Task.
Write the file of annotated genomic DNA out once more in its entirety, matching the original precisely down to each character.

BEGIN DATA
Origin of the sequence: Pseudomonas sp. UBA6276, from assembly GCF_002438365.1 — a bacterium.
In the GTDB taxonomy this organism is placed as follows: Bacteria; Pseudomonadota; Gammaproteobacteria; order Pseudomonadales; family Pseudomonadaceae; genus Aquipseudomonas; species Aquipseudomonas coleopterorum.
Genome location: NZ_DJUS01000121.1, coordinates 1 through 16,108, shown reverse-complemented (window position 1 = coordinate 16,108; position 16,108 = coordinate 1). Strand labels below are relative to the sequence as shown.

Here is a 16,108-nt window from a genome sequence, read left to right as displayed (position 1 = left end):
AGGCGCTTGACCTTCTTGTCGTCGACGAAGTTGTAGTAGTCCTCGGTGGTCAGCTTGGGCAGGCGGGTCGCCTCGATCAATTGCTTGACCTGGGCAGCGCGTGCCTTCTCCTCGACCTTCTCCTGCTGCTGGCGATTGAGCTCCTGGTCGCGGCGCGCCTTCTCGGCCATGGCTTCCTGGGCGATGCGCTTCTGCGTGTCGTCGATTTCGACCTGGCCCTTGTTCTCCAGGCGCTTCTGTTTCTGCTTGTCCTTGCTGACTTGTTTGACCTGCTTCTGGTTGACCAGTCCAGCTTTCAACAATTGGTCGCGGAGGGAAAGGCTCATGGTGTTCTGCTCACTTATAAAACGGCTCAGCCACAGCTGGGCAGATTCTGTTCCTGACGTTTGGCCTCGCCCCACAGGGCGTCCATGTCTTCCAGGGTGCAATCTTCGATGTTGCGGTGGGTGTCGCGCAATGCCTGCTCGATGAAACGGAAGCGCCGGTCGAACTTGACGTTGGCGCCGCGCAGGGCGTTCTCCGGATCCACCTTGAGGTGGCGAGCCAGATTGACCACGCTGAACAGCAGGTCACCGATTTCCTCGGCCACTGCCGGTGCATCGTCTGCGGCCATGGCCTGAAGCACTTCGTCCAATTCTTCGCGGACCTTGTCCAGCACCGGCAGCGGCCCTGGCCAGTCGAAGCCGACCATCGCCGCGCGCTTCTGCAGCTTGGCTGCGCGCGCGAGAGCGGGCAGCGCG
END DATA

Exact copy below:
Origin of the sequence: Pseudomonas sp. UBA6276, from assembly GCF_002438365.1 — a bacterium.
In the GTDB taxonomy this organism is placed as follows: Bacteria; Pseudomonadota; Gammaproteobacteria; order Pseudomonadales; family Pseudomonadaceae; genus Aquipseudomonas; species Aquipseudomonas coleopterorum.
Genome location: NZ_DJUS01000121.1, coordinates 1 through 16,108, shown reverse-complemented (window position 1 = coordinate 16,108; position 16,108 = coordinate 1). Strand labels below are relative to the sequence as shown.

Here is a 16,108-nt window from a genome sequence, read left to right as displayed (position 1 = left end):
AGGCGCTTGACCTTCTTGTCGTCGACGAAGTTGTAGTAGTCCTCGGTGGTCAGCTTGGGCAGGCGGGTCGCCTCGATCAATTGCTTGACCTGGGCAGCGCGTGCCTTCTCCTCGACCTTCTCCTGCTGCTGGCGATTGAGCTCCTGGTCGCGGCGCGCCTTCTCGGCCATGGCTTCCTGGGCGATGCGCTTCTGCGTGTCGTCGATTTCGACCTGGCCCTTGTTCTCCAGGCGCTTCTGTTTCTGCTTGTCCTTGCTGACTTGTTTGACCTGCTTCTGGTTGACCAGTCCAGCTTTCAACAATTGGTCGCGGAGGGAAAGGCTCATGGTGTTCTGCTCACTTATAAAACGGCTCAGCCACAGCTGGGCAGATTCTGTTCCTGACGTTTGGCCTCGCCCCACAGGGCGTCCATGTCTTCCAGGGTGCAATCTTCGATGTTGCGGTGGGTGTCGCGCAATGCCTGCTCGATGAAACGGAAGCGCCGGTCGAACTTGACGTTGGCGCCGCGCAGGGCGTTCTCCGGATCCACCTTGAGGTGGCGAGCCAGATTGACCACGCTGAACAGCAGGTCACCGATTTCCTCGGCCACTGCCGGTGCATCGTCTGCGGCCATGGCCTGAAGCACTTCGTCCAATTCTTCGCGGACCTTGTCCAGCACCGGCAGCGGCCCTGGCCAGTCGAAGCCGACCATCGCCGCGCGCTTCTGCAGCTTGGCTGCGCGCGCGAGAGCGGGCAGCGCG